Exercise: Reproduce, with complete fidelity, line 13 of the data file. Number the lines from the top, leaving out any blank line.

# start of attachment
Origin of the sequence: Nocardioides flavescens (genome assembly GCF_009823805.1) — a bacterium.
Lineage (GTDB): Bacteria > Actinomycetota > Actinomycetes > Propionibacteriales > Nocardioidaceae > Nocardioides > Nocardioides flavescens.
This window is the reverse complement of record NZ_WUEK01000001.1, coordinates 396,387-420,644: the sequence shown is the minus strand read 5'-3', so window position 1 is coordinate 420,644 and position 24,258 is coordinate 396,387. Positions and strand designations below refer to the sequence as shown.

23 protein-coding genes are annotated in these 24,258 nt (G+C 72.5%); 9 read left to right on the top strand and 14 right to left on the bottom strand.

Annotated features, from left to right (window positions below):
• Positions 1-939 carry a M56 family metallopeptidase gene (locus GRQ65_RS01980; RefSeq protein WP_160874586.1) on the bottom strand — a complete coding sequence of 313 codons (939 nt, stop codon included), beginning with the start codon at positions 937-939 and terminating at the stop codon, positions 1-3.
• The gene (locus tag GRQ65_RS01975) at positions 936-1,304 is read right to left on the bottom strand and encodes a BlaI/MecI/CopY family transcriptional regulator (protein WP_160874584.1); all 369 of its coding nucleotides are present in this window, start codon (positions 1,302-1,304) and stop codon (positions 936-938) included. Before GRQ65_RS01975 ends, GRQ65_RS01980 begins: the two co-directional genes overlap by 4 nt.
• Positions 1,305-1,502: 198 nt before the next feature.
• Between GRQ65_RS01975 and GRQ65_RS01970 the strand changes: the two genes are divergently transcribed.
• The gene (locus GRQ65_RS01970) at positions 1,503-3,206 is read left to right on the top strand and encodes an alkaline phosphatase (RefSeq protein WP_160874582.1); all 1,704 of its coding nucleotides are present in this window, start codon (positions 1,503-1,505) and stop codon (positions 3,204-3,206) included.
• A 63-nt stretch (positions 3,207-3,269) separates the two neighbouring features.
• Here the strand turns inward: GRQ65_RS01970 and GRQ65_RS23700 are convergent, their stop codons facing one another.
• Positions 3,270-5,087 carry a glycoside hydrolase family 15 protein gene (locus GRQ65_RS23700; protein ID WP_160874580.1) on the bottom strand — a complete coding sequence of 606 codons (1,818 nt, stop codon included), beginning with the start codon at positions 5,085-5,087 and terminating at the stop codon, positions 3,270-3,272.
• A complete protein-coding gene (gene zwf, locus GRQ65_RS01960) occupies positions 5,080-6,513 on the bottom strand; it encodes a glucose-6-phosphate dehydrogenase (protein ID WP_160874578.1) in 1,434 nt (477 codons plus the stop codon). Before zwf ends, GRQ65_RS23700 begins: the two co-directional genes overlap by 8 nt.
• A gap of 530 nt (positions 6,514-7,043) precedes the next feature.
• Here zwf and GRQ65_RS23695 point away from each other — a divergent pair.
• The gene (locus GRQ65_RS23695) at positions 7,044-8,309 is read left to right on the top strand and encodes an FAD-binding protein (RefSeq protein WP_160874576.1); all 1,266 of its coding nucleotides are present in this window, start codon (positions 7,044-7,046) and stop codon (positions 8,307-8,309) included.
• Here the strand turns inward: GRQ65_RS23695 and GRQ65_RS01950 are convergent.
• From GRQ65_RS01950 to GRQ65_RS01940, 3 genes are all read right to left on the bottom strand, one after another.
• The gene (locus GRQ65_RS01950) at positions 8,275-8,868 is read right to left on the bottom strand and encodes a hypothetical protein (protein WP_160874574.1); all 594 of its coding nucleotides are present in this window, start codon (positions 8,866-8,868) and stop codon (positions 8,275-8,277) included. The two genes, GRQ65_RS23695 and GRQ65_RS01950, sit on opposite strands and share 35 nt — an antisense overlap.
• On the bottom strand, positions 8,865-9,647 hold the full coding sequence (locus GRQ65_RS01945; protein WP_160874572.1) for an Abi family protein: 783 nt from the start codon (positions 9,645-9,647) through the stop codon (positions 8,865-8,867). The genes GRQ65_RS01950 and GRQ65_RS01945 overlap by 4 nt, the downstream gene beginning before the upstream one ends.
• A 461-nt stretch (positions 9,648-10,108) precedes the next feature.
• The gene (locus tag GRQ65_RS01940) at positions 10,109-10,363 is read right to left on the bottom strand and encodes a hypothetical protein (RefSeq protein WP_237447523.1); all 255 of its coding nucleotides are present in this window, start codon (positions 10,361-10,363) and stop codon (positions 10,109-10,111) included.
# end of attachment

• Positions 3,270-5,087 carry a glycoside hydrolase family 15 protein gene (locus GRQ65_RS23700; protein ID WP_160874580.1) on the bottom strand — a complete coding sequence of 606 codons (1,818 nt, stop codon included), beginning with the start codon at positions 5,085-5,087 and terminating at the stop codon, positions 3,270-3,272.